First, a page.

Thursday 6 September 2018

Transporting Aucklanders: Capitalist Cars versus Socialist Trains.

The Man With The Plan: Auckland Councillor, Mike Lee, embraces the future of Auckland passenger transport.

WHY CAN’T WE get public transport right in New Zealand’s largest city? Visit any other world city and you will find buses, trams, light-rail networks and extraordinarily fast and efficient heavy rail services. Literally millions of people avail themselves of these services every day. Just imagine London, Paris, New York and Sydney without their light-rail services (both over and underground). Imagine Japan and China without their bullet trains. Then ponder the indefatigable prejudice of New Zealanders against anything that runs on rails.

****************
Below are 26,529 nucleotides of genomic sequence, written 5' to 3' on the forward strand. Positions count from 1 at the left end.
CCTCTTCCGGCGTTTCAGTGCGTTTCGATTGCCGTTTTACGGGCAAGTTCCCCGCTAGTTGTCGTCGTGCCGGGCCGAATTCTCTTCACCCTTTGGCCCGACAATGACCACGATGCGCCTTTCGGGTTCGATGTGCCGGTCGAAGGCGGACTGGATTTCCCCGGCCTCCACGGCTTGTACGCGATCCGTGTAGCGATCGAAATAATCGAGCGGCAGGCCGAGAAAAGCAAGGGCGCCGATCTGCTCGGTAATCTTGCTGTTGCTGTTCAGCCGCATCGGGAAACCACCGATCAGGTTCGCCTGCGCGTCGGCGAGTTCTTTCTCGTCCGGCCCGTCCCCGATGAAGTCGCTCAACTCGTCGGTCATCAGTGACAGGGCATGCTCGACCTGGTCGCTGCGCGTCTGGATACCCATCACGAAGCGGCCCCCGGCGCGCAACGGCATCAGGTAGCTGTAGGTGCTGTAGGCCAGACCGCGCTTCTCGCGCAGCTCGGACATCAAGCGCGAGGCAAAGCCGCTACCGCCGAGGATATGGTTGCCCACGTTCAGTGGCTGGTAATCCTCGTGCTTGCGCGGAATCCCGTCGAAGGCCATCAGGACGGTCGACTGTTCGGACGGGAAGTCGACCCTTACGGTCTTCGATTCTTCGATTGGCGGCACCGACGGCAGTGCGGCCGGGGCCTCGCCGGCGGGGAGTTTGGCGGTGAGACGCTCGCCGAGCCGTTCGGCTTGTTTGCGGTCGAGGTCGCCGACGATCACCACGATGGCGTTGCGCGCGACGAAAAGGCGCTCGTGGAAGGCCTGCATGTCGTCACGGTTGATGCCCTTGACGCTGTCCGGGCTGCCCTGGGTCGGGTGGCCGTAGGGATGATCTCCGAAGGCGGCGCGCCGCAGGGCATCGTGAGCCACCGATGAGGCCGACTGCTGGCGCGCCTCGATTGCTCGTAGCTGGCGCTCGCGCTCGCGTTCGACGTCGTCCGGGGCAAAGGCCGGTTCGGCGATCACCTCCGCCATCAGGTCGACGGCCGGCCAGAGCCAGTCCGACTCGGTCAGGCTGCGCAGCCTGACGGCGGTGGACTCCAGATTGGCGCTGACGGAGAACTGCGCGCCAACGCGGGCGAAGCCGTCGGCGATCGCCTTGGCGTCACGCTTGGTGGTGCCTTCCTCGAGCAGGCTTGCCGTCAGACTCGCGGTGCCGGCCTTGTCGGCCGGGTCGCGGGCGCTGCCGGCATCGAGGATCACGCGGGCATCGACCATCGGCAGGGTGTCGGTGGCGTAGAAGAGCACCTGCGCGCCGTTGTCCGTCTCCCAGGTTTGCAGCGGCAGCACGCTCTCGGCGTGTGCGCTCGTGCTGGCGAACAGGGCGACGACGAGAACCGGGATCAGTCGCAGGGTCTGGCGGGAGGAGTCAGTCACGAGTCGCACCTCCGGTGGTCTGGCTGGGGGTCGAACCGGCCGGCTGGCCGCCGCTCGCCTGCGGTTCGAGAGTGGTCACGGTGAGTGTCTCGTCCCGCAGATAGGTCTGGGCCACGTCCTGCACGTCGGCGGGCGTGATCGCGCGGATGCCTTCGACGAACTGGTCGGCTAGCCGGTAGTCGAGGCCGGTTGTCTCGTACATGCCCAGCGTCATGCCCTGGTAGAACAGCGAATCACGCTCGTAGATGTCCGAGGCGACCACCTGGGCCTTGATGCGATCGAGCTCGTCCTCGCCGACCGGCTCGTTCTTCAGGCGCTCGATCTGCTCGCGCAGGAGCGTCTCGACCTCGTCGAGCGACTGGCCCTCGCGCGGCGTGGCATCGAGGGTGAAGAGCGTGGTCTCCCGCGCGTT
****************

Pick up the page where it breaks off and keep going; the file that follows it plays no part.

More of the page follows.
To hear Kiwis tell it, you would think that everywhere else in the world trains have gone the way of the horse and buggy. That there is no modern city foolish enough to rely upon anything other than the private automobile to get its citizens from A to B.

Railways? Locomotives? Steel wheels? It’s all so very Nineteenth Century!

Where does this prejudice come from? The answer, as always, is a combination of economic, political and cultural factors. The combination of big oil, big auto and big construction companies had a huge vested interest in a post-war future than ran on roads – not rails. American industry was geared-up for the mass production of motor vehicles. The GIs who had bounced around in jeeps and lorries during World War II would be looking for a smoother ride in peacetime.